Summer hours mean more time spent lingering over meals and at outdoor gatherings (family reunions!). These are great opportunities to strike up a conversation with your child about what they learned in the last school year and what they’re excited about in the year to come.
Gauge your child’s interests by asking what they’re reading and what they like about it — this could be the characters, setting, or even the format of a book (many striving readers are drawn to graphic novels, for example). Challenge their reading comprehension by asking what’s happened so far.
Word-based board games, like Scrabble, are another opportunity to exercise skills (in this case, spelling) while engaging the whole family. If your child is interested in crosswords, there are many outlets that offer a new puzzle every day — an excellent brainteaser option if you’re keen to introduce a routine.
Car trips present a great opportunity for getting some pages in, and for you to ask follow-up questions afterward. If your child is unable to read in the car, choose audiobooks that everyone can listen to and discuss as a family.
You can also read aloud to your car crew (since there’s no age cutoff for being read to). The idea is to encourage everyone to put down the screens and use this passive time to engage reading skills.
Setting a reading goal can motivate children who are easily distracted in the summer. This goal might be measured in the number of books read per month or by the end of the season. (If your child’s school has issued a required summer reading list, start here.) Your child will get a boost of confidence and pride as they work toward their target.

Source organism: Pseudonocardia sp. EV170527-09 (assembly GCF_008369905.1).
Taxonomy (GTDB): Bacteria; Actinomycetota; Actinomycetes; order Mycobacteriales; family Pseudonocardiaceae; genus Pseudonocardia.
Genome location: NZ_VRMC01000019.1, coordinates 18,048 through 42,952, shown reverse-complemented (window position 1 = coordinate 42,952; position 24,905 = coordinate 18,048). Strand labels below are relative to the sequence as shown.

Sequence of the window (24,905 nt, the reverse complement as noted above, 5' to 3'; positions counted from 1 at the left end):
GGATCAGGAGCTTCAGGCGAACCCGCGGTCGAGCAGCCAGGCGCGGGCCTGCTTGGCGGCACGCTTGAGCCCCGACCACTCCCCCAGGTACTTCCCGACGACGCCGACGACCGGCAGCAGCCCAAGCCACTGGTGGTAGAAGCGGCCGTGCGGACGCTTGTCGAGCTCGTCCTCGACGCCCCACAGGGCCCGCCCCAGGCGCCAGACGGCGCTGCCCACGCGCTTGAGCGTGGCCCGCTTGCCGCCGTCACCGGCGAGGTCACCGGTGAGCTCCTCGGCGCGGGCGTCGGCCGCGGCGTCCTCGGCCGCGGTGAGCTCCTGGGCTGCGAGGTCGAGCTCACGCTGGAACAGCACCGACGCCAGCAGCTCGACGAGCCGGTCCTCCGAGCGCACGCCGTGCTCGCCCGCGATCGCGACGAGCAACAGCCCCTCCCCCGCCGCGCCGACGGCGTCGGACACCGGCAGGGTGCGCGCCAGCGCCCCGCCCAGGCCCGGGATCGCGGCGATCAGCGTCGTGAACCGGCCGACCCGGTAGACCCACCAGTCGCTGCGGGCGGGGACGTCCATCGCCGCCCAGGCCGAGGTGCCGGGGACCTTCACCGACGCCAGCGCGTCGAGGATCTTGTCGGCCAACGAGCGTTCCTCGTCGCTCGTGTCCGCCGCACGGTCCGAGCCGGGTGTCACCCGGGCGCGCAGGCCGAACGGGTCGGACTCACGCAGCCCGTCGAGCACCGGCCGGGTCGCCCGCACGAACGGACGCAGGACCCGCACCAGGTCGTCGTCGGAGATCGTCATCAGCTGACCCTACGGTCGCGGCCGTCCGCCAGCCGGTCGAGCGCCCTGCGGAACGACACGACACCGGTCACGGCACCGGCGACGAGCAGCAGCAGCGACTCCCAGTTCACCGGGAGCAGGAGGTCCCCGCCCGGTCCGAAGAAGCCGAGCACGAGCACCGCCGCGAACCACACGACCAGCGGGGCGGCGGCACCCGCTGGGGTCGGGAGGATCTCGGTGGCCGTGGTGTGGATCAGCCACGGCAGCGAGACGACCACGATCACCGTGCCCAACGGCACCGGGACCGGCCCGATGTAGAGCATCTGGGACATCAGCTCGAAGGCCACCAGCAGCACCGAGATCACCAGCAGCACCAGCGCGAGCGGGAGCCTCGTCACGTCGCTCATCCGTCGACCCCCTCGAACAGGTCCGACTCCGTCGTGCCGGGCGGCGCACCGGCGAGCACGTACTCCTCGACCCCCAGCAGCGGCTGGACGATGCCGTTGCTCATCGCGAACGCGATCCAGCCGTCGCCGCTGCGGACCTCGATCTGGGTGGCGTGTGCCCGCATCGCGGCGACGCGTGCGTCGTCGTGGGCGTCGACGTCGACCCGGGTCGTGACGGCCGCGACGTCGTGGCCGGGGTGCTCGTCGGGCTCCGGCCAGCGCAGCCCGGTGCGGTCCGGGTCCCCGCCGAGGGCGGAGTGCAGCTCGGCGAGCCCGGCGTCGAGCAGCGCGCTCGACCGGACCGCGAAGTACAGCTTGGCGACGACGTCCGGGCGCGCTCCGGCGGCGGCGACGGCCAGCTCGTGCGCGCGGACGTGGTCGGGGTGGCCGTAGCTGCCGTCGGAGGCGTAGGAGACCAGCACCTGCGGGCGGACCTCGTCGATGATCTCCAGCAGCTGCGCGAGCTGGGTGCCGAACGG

To encourage your child on their summer reading journey, give their designated reading space a refresh: Change up the colors, art, or lighting for a brighter, airier vibe, or take it outdoors entirely in the form of a fort, hammock, or poolside lounger.
Have your child collect words they don’t know or find interesting in a journal — you can look these words up together later. Journaling boosts many skills, including problem-solving and critical thinking. Recording and researching words is an expert-approved technique for improving vocabulary.
Sometimes words are too good to keep on the page. If you’re at the beach, have your child write their favorite words in the sand. You’ll be practicing spelling and pronunciation skills together while making lasting memories — at least until high tide.
Keep your child reading over the summer with expert tips (like how to get your child to read) and book recommendations with our summer reading guide.
Shop books below for improving reading skills! You can shop all books and activities at The Scholastic Store.